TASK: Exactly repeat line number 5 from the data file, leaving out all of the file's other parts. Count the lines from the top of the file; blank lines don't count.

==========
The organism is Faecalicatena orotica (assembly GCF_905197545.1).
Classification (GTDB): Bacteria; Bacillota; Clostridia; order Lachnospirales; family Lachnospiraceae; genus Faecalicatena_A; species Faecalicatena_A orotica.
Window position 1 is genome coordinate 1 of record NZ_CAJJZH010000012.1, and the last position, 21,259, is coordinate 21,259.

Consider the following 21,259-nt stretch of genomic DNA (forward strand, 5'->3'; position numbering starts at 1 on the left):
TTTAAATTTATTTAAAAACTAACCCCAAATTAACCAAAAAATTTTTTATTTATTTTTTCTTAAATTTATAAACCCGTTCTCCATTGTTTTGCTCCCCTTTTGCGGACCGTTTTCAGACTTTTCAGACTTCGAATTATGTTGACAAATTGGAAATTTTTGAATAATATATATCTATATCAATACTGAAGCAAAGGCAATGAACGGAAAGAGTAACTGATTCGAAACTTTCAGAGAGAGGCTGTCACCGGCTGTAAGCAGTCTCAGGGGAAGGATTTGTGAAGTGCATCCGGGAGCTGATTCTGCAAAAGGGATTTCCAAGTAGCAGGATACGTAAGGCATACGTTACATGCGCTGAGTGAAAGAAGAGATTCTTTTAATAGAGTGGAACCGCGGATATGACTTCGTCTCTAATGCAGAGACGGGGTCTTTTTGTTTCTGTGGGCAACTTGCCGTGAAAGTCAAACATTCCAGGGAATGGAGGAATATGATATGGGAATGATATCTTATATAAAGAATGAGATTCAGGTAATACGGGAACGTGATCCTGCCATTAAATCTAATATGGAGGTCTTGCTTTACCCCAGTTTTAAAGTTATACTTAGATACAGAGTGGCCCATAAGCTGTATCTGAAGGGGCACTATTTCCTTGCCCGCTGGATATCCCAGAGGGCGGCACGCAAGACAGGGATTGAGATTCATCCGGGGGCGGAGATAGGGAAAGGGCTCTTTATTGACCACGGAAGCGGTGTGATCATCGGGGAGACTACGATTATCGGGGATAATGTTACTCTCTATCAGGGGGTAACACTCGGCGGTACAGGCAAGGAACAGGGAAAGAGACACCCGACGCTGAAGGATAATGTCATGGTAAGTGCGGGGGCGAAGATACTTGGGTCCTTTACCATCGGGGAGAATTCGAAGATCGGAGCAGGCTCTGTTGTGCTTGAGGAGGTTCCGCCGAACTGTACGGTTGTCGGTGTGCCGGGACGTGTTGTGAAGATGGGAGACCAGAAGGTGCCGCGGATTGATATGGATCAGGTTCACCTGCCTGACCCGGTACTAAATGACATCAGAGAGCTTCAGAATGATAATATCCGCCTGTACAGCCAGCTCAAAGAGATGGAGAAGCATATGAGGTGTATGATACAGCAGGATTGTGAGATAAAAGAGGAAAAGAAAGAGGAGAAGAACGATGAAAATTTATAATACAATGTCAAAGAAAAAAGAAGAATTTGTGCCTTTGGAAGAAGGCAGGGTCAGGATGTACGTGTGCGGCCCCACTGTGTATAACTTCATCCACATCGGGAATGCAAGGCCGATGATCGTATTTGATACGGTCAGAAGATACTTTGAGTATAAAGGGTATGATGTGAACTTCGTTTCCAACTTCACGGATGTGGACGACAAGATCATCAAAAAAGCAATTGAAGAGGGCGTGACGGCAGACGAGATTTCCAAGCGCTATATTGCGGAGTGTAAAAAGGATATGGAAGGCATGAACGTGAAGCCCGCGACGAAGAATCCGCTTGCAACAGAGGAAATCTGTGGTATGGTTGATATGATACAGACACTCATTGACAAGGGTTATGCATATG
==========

TTTAAATTTATTTAAAAACTAACCCCAAATTAACCAAAAAATTTTTTATTTATTTTTTCTTAAATTTATAAACCCGTTCTCCATTGTTTTGCTCCCCTTTTGCGGACCGTTTTCAGACTTTTCAGACTTCGAATTATGTTGACAAATTGGAAATTTTTGAATAATATATATCTATATCAATACTGAAGCAAAGGCAATGAACGGAAAGAGTAACTGATTCGAAACTTTCAGAGAGAGGCTGTCACCGGCTGTAAGCAGTCTCAGGGGAAGGATTTGTGAAGTGCATCCGGGAGCTGATTCTGCAAAAGGGATTTCCAAGTAGCAGGATACGTAAGGCATACGTTACATGCGCTGAGTGAAAGAAGAGATTCTTTTAATAGAGTGGAACCGCGGATATGACTTCGTCTCTAATGCAGAGACGGGGTCTTTTTGTTTCTGTGGGCAACTTGCCGTGAAAGTCAAACATTCCAGGGAATGGAGGAATATGATATGGGAATGATATCTTATATAAAGAATGAGATTCAGGTAATACGGGAACGTGATCCTGCCATTAAATCTAATATGGAGGTCTTGCTTTACCCCAGTTTTAAAGTTATACTTAGATACAGAGTGGCCCATAAGCTGTATCTGAAGGGGCACTATTTCCTTGCCCGCTGGATATCCCAGAGGGCGGCACGCAAGACAGGGATTGAGATTCATCCGGGGGCGGAGATAGGGAAAGGGCTCTTTATTGACCACGGAAGCGGTGTGATCATCGGGGAGACTACGATTATCGGGGATAATGTTACTCTCTATCAGGGGGTAACACTCGGCGGTACAGGCAAGGAACAGGGAAAGAGACACCCGACGCTGAAGGATAATGTCATGGTAAGTGCGGGGGCGAAGATACTTGGGTCCTTTACCATCGGGGAGAATTCGAAGATCGGAGCAGGCTCTGTTGTGCTTGAGGAGGTTCCGCCGAACTGTACGGTTGTCGGTGTGCCGGGACGTGTTGTGAAGATGGGAGACCAGAAGGTGCCGCGGATTGATATGGATCAGGTTCACCTGCCTGACCCGGTACTAAATGACATCAGAGAGCTTCAGAATGATAATATCCGCCTGTACAGCCAGCTCAAAGAGATGGAGAAGCATATGAGGTGTATGATACAGCAGGATTGTGAGATAAAAGAGGAAAAGAAAGAGGAGAAGAACGATGAAAATTTATAATACAATGTCAAAGAAAAAAGAAGAATTTGTGCCTTTGGAAGAAGGCAGGGTCAGGATGTACGTGTGCGGCCCCACTGTGTATAACTTCATCCACATCGGGAATGCAAGGCCGATGATCGTATTTGATACGGTCAGAAGATACTTTGAGTATAAAGGGTATGATGTGAACTTCGTTTCCAACTTCACGGATGTGGACGACAAGATCATCAAAAAAGCAATTGAAGAGGGCGTGACGGCAGACGAGATTTCCAAGCGCTATATTGCGGAGTGTAAAAAGGATATGGAAGGCATGAACGTGAAGCCCGCGACGAAGAATCCGCTTGCAACAGAGGAAATCTGTGGTATGGTTGATATGATACAGACACTCATTGACAAGGGTTATGCATATG